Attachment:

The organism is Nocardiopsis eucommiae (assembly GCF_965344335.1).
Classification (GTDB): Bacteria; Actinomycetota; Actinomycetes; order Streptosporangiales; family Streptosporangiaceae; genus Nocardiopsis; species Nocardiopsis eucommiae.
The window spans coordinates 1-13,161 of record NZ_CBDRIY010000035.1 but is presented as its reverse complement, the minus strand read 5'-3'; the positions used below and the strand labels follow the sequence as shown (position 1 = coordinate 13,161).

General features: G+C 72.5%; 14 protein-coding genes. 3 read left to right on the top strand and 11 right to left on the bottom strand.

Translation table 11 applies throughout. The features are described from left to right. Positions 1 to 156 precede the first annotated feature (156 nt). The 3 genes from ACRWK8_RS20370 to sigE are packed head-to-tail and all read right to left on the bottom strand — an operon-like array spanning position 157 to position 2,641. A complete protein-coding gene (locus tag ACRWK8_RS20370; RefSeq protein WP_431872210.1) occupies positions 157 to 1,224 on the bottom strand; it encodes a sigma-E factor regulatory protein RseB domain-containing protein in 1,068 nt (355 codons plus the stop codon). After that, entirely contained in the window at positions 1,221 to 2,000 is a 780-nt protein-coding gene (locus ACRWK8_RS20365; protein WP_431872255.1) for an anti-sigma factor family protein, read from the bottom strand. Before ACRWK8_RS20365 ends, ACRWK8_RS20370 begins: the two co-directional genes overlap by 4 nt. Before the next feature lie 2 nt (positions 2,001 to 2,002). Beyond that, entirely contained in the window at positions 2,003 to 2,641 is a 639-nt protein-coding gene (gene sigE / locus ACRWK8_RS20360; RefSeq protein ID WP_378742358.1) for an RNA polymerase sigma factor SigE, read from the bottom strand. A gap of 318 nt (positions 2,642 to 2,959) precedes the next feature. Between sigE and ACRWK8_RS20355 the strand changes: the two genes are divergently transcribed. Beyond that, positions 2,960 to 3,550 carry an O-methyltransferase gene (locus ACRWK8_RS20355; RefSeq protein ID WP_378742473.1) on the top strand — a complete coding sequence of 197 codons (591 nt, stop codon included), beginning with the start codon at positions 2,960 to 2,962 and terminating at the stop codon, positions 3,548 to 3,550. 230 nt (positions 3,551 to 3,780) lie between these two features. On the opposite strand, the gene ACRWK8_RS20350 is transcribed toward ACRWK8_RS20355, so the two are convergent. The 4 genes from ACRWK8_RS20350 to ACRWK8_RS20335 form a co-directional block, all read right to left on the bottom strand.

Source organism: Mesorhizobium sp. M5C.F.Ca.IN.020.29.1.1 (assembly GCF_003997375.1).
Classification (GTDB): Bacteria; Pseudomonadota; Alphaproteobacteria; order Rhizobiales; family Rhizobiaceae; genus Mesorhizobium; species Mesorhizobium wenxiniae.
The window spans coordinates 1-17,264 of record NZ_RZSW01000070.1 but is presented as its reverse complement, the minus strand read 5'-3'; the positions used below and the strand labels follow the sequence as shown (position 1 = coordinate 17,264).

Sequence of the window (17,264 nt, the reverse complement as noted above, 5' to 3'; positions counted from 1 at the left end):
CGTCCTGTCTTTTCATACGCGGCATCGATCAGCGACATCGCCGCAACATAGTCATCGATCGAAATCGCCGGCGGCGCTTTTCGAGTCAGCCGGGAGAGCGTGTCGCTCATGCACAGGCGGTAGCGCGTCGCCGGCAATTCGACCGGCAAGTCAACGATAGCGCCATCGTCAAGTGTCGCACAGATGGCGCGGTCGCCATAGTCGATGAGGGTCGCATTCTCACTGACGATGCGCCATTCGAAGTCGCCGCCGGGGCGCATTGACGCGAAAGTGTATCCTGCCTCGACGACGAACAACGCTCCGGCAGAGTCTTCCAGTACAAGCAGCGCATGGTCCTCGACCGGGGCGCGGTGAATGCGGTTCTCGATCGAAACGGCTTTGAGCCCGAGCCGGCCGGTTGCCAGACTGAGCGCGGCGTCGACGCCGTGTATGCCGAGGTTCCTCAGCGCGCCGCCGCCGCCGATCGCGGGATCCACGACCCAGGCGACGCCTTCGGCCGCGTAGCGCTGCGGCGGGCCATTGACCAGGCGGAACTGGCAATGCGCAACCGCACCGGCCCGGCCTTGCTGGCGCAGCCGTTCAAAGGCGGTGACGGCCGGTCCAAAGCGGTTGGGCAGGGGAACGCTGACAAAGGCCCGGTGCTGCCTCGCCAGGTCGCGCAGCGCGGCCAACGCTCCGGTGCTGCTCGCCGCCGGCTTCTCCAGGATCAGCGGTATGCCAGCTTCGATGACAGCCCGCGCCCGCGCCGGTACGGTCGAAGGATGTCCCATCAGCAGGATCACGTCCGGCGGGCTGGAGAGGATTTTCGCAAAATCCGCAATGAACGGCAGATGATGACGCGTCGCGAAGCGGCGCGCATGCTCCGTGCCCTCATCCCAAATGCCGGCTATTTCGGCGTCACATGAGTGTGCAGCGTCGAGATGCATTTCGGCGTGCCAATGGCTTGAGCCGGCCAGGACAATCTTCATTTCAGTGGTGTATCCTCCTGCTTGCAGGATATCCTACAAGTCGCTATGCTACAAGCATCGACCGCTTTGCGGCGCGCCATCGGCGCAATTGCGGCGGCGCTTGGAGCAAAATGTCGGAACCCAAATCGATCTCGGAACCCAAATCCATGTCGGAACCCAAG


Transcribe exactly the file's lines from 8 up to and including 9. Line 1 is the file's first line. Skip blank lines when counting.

The window spans coordinates 1-17,264 of record NZ_RZSW01000070.1 but is presented as its reverse complement, the minus strand read 5'-3'; the positions used below and the strand labels follow the sequence as shown (position 1 = coordinate 17,264).

Sequence of the window (17,264 nt, the reverse complement as noted above, 5' to 3'; positions counted from 1 at the left end):